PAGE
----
Columbia Museum of Art, Columbia, SC, May 2016-July 2017
I was born a long long time ago in Anniston, Al. I was raised in a family of former sharecroppers from the deepest regions of Georgia. My mother, the oldest of ten children and the family, was uprooted by my grandfather in a move that relocated the family to Anniston, Al. My family until approximately 50 years were largely uneducated beyond grade school. My mother left school like her sibling, in the third grade and used that and common sense to educate two of her three children.
She, like her sisters, spent most of her life as a domestic worker in the homes of both southern and northern white families. My grandfather and his sons performed many different jobs as skilled but low paid worker. Most of the males in the family struggled one time or another with weekend alcohol addiction but for the most part took care of their families. Growing up in Alabama in the household and neighborhood where I lived was a complex and difficult endeavor. We were poor but not destitute. I never went without food or clothing. My environment was a small community of poor black surrounded by Jim Crowe on all sides. Growing up in Alabama with the racism and the poverty would have and did destroy many Black families.
I was lucky. I was never alone or unprotected. I was always surrounded by strength and determination. My grandmother, my aunts and later my sisters were women of great strengththat watched the children in our community with a protective blanket that kept most of the monsters away until we came of age and could invite the demons in ourselves. My friends and I were watched night and day by a community that valued us long before they could explain their feelings. I lived in the present of great strength and fortitude. It was always around me.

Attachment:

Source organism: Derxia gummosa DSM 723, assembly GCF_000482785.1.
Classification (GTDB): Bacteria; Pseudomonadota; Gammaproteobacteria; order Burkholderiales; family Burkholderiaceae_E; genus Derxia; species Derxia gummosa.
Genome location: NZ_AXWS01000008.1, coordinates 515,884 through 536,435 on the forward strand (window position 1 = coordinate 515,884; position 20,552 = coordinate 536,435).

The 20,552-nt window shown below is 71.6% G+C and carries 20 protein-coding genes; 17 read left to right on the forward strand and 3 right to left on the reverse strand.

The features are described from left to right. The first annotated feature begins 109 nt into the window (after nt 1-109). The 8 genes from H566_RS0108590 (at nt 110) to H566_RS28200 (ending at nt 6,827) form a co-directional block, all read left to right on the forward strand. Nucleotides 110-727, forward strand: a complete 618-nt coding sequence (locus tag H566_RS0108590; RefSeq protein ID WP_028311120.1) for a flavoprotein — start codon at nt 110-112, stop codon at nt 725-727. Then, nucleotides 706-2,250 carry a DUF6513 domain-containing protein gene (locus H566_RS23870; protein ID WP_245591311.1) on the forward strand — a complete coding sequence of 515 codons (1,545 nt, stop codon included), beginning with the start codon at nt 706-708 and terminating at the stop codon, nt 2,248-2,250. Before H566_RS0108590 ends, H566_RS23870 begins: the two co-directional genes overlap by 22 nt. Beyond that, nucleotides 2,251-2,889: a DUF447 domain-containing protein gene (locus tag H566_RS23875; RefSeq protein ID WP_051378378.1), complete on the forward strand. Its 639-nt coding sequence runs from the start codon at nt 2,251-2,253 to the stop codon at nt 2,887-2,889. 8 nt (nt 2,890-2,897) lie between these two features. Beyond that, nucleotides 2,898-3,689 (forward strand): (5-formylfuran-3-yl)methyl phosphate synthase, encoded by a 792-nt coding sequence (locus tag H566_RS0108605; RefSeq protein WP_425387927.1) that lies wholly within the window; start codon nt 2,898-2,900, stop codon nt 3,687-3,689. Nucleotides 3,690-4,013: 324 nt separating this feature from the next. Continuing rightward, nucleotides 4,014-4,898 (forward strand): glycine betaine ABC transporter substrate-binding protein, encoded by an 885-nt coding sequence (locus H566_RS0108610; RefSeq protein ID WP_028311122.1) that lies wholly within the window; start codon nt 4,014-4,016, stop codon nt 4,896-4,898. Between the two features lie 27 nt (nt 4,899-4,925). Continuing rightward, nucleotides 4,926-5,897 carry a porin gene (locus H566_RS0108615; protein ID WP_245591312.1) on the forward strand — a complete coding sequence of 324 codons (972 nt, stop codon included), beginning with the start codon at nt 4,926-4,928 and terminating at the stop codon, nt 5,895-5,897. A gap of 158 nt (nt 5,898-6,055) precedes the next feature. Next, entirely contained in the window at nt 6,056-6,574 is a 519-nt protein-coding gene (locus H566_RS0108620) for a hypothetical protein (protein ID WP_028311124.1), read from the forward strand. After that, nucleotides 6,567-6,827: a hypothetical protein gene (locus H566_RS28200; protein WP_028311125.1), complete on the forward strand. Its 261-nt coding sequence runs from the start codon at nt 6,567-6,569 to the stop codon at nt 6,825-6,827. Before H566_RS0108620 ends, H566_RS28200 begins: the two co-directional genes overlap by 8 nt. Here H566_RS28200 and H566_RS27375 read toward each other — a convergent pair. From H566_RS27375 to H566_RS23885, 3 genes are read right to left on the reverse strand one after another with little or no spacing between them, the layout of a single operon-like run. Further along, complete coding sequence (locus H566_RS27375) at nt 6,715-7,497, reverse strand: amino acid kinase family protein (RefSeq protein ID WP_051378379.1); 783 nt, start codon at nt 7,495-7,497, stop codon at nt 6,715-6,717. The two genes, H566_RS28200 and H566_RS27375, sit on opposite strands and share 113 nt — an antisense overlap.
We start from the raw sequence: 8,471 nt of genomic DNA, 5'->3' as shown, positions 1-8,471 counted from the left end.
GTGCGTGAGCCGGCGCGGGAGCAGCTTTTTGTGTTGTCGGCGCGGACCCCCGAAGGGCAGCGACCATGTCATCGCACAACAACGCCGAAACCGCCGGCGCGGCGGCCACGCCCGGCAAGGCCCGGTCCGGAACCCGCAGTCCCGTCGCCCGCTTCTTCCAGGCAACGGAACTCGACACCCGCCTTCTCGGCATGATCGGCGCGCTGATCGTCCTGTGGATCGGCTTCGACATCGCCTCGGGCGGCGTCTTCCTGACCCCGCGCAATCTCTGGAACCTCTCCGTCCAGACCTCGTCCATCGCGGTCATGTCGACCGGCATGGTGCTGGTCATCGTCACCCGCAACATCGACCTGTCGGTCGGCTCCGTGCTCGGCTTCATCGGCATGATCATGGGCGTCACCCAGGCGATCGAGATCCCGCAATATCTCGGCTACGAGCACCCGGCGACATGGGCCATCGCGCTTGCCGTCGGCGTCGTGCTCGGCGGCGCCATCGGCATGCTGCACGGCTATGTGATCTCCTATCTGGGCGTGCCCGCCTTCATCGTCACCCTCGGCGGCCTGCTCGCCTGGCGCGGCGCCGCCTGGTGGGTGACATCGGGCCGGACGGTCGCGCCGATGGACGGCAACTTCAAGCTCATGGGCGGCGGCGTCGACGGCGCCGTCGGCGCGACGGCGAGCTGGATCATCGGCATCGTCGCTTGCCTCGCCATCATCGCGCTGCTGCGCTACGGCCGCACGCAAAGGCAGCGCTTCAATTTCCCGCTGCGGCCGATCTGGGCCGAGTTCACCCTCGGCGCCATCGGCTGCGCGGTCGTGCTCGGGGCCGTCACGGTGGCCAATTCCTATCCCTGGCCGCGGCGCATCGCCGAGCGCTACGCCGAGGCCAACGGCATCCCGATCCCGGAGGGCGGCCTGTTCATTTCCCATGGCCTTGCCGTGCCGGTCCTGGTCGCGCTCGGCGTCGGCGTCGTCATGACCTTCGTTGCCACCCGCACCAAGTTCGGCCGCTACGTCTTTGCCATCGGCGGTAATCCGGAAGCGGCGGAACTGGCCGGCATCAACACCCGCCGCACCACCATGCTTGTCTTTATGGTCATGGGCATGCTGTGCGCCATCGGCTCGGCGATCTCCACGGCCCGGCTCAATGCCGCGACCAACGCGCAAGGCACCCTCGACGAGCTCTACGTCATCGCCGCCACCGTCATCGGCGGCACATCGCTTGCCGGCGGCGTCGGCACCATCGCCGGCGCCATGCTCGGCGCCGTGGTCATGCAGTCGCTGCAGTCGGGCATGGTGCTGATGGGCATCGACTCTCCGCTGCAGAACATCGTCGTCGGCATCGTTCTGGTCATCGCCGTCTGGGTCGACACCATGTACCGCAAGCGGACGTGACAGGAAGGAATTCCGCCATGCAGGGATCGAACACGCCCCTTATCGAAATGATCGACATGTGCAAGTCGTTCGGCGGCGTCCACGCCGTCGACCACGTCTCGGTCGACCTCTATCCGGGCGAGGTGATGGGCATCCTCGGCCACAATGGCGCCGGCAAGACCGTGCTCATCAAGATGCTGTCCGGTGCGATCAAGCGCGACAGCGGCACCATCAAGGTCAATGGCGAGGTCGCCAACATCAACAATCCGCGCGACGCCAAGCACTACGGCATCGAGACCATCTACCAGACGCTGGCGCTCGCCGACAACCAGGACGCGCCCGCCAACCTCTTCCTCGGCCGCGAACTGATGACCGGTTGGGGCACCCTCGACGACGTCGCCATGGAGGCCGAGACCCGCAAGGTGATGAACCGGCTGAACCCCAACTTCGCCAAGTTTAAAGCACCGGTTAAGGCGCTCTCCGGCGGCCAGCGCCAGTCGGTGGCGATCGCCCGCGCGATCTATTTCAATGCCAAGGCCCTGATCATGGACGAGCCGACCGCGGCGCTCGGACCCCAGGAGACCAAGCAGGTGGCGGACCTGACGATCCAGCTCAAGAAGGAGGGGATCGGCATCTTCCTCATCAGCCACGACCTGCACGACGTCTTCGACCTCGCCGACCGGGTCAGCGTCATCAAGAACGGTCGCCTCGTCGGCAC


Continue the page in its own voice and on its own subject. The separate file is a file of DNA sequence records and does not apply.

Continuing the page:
These were the people that shaped my growth and created the solid foundation that supported my journey as I walked the path looking for a life that they always taught me was mine. Their spirit influenced me, molded me and and picked me up when I stumbled. So as I was searching for just the right titled for probably my most important exhibition, I looked back to those days when I was surrounded by the protective umbrella of a strong extended family. As it has always happened in the past, the incredible memories of their lives and commitment to family reminded me of who I was and how in spite of the odds, manage to reach one of the high points of my profession. I chose the title Enduring Spirit.
It is important to note that in choosing this concept, I was careful not to add the “s” as in “Enduring Spirits.” The title was meant as a tribute to the individual perseverance of the many women and men who took responsibility for the life that was offered to them and struggled to pass a legacy of struggle and resistances down to their children. Enduring Spirit was never meant to be a testament to any religious doctrine. It explores the strength of my past that has informed my present and gave me the wisdom to prepare a future for those that I love.
The tall eight foot piece on the long wall is a part of that series. Whereas, the completed exhibition is based in the concept of unrelenting struggles against the terrible overwhelming pressure to survive, these drawings I think express this point unapologetically. This exhibition lives my live, speaks my truth, and talks of the many battles, and wounds that a life time committed to trying to do the right thing for others and my family has etched in my mind and spirit. When my mother taught a lesson, it was for life.